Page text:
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anonymous

  • one year ago

HELP!!! How would you describe differences between the graphs of f(x)=2x^2 and g(x) = -2x^2? http://grabilla.com/05715-d66ebcd8-05dc-4152-83a4-8416f3f051a4.html

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  1. mathstudent55
    • one year ago
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    Do you know what the graph of y = x^2 looks like?

  2. anonymous
    • one year ago
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    Yes, a curve going positive into the y-axis

  3. mathstudent55
    • one year ago
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    Right. It is a parabola opening upwardly with vertex at (0, 0). Now think what multiplying the right side by 2 will do. y = 2x^2. It simply makes every y-coordinate twice as big as the corresponding coordinates in y = x^2, so it goes up faster and is a narrower parabola then the parabola of y = x^2. Ok so far?

  4. marihelenh
    • one year ago
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    One would open up and the other down.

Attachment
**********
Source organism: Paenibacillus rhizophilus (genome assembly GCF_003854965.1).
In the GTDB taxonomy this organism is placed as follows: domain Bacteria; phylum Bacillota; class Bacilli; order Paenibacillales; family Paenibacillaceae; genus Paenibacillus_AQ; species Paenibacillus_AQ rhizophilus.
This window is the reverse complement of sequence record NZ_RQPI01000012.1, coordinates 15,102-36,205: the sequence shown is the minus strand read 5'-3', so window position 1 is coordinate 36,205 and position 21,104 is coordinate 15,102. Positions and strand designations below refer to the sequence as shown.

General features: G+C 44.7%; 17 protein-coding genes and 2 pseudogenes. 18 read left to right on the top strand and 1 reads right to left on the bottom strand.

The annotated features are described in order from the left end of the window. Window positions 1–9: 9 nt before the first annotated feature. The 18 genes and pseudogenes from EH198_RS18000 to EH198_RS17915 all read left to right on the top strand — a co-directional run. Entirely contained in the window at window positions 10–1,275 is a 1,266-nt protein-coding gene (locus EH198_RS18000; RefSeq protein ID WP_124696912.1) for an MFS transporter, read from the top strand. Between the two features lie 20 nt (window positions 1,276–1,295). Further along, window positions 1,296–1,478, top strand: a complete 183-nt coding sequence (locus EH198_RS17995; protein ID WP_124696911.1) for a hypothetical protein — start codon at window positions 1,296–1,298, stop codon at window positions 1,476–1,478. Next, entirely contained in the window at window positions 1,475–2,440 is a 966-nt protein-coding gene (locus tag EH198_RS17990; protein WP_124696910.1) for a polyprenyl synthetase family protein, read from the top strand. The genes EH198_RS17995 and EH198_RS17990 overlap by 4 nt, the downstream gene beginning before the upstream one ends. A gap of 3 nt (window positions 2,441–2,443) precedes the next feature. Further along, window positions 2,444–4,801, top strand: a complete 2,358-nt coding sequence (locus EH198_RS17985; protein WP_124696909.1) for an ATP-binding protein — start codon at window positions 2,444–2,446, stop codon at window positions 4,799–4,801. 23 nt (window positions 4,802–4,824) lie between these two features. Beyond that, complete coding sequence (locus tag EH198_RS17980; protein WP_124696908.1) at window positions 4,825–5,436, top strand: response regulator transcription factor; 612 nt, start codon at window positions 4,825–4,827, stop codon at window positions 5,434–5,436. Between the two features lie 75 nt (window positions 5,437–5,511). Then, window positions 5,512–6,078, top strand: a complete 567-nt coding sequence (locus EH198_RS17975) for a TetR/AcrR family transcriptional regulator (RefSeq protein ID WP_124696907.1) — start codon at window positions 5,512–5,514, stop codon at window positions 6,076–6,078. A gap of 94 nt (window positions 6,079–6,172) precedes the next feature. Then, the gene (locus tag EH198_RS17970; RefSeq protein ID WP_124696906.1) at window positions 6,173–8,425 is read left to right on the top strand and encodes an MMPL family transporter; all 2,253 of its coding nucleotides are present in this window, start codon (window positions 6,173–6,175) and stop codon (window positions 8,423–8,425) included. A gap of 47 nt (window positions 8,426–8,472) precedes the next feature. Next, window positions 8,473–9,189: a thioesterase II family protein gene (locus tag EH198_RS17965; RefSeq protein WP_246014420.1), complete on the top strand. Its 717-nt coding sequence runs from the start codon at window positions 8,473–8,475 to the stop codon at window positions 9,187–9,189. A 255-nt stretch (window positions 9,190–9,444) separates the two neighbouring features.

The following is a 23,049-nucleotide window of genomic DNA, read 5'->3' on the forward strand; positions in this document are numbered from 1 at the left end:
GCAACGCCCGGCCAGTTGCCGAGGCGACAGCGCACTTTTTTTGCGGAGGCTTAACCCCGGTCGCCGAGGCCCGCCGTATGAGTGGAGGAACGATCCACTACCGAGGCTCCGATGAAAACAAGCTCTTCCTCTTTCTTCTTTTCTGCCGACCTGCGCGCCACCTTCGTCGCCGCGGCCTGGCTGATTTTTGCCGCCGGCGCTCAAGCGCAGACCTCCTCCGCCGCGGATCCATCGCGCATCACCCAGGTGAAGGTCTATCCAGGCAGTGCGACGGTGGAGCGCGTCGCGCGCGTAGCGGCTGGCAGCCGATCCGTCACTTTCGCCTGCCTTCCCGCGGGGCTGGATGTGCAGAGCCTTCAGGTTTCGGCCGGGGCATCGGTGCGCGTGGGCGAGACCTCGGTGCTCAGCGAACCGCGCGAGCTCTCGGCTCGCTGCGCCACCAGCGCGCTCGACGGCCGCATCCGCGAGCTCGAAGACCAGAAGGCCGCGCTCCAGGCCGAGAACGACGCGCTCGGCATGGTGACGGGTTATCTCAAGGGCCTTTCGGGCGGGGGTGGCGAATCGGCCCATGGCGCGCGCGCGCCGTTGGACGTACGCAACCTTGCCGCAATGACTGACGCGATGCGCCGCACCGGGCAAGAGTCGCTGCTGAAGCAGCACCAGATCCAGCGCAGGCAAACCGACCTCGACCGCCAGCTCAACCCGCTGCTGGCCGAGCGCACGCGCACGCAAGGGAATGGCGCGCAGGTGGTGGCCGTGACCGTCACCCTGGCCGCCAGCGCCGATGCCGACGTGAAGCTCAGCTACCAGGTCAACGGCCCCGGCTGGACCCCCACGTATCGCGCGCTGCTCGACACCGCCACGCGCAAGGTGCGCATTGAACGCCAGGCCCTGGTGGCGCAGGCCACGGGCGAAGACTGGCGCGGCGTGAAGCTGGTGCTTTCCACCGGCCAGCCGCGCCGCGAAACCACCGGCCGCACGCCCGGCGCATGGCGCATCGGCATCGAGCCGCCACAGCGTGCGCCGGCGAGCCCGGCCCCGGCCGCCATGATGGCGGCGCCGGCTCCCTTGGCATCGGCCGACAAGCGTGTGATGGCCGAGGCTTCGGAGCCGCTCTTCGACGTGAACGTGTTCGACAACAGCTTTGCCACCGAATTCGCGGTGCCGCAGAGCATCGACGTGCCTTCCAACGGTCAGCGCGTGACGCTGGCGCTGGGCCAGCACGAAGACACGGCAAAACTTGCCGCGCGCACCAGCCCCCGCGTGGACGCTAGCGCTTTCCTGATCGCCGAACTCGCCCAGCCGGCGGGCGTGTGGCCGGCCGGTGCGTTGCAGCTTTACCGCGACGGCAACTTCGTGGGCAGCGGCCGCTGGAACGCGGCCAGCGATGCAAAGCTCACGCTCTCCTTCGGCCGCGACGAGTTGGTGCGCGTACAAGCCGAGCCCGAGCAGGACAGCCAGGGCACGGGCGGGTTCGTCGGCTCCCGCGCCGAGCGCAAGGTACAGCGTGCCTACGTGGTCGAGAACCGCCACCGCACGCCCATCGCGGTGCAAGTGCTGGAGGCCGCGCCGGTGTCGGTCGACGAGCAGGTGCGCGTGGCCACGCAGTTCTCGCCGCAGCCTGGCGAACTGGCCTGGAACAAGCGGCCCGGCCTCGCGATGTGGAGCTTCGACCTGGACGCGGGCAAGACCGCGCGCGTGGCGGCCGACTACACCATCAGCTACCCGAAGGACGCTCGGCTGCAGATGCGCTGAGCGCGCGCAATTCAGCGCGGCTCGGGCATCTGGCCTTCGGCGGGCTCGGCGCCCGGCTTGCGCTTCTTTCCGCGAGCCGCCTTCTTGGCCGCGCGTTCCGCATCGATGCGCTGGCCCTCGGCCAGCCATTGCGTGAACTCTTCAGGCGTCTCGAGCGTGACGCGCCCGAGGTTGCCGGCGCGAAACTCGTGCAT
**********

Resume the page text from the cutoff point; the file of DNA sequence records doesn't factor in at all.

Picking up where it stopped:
5. anonymous
    • one year ago
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    Yes, i get it

  6. mathstudent55
    • one year ago
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    |dw:1437449804090:dw|

  7. mathstudent55
    • one year ago
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    |dw:1437449855179:dw|

  8. anonymous
    • one year ago
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    And how would i explain the opposite?

  9. mathstudent55
    • one year ago
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    Now for y = -2x^2, every y-coordinate compared to the corresponding y-coordinate of y = 2x^2 is just the negative of it.

  10. mathstudent55
    • one year ago
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    |dw:1437449922369:dw|

  11. mathstudent55
    • one year ago
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    That means y = -2x^2 is a mirror image of y = 2x^2.

  12. anonymous
    • one year ago
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    So a reflection over y=x?

  13. anonymous
    • one year ago
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    y-axis*

  14. mathstudent55
    • one year ago
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    No, not y = x, and not y-axis. I'll show you in the figure below.

  15. mathstudent55
    • one year ago
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    |dw:1437450018634:dw|